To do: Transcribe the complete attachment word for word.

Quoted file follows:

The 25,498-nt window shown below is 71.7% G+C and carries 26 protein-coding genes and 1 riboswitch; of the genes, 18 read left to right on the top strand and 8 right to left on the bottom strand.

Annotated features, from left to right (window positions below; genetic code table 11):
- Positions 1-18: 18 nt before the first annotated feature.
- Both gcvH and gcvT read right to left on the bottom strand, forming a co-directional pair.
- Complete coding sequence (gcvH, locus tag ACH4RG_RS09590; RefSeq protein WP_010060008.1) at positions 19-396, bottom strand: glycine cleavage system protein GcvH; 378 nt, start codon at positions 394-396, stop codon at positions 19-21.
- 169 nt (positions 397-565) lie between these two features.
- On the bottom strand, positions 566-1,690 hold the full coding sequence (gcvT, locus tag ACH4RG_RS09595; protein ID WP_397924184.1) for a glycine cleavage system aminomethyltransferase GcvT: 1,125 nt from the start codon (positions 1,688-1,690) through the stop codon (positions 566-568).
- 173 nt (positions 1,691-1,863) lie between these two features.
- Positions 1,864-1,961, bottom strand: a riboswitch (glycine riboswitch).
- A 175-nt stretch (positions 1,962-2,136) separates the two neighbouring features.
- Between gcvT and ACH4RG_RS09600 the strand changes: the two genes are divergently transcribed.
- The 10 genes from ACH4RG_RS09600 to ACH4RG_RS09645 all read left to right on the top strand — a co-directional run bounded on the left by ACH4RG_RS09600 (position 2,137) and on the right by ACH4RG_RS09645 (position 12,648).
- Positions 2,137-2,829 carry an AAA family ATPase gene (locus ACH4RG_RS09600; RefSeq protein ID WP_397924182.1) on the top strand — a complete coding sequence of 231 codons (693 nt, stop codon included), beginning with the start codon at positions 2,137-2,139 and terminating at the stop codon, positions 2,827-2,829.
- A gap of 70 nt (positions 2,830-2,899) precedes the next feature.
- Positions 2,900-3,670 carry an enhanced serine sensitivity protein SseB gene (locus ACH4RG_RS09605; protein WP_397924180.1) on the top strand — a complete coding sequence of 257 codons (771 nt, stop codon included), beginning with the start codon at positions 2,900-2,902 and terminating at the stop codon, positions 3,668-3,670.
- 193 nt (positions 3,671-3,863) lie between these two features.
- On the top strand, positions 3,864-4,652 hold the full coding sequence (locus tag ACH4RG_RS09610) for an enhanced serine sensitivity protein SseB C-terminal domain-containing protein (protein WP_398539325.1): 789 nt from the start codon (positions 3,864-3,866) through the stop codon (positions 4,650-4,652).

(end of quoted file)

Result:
The 25,498-nt window shown below is 71.7% G+C and carries 26 protein-coding genes and 1 riboswitch; of the genes, 18 read left to right on the top strand and 8 right to left on the bottom strand.

Annotated features, from left to right (window positions below; genetic code table 11):
- Positions 1-18: 18 nt before the first annotated feature.
- Both gcvH and gcvT read right to left on the bottom strand, forming a co-directional pair.
- Complete coding sequence (gcvH, locus tag ACH4RG_RS09590; RefSeq protein WP_010060008.1) at positions 19-396, bottom strand: glycine cleavage system protein GcvH; 378 nt, start codon at positions 394-396, stop codon at positions 19-21.
- 169 nt (positions 397-565) lie between these two features.
- On the bottom strand, positions 566-1,690 hold the full coding sequence (gcvT, locus tag ACH4RG_RS09595; protein ID WP_397924184.1) for a glycine cleavage system aminomethyltransferase GcvT: 1,125 nt from the start codon (positions 1,688-1,690) through the stop codon (positions 566-568).
- 173 nt (positions 1,691-1,863) lie between these two features.
- Positions 1,864-1,961, bottom strand: a riboswitch (glycine riboswitch).
- A 175-nt stretch (positions 1,962-2,136) separates the two neighbouring features.
- Between gcvT and ACH4RG_RS09600 the strand changes: the two genes are divergently transcribed.
- The 10 genes from ACH4RG_RS09600 to ACH4RG_RS09645 all read left to right on the top strand — a co-directional run bounded on the left by ACH4RG_RS09600 (position 2,137) and on the right by ACH4RG_RS09645 (position 12,648).
- Positions 2,137-2,829 carry an AAA family ATPase gene (locus ACH4RG_RS09600; RefSeq protein ID WP_397924182.1) on the top strand — a complete coding sequence of 231 codons (693 nt, stop codon included), beginning with the start codon at positions 2,137-2,139 and terminating at the stop codon, positions 2,827-2,829.
- A gap of 70 nt (positions 2,830-2,899) precedes the next feature.
- Positions 2,900-3,670 carry an enhanced serine sensitivity protein SseB gene (locus ACH4RG_RS09605; protein WP_397924180.1) on the top strand — a complete coding sequence of 257 codons (771 nt, stop codon included), beginning with the start codon at positions 2,900-2,902 and terminating at the stop codon, positions 3,668-3,670.
- 193 nt (positions 3,671-3,863) lie between these two features.
- On the top strand, positions 3,864-4,652 hold the full coding sequence (locus tag ACH4RG_RS09610) for an enhanced serine sensitivity protein SseB C-terminal domain-containing protein (protein WP_398539325.1): 789 nt from the start codon (positions 3,864-3,866) through the stop codon (positions 4,650-4,652).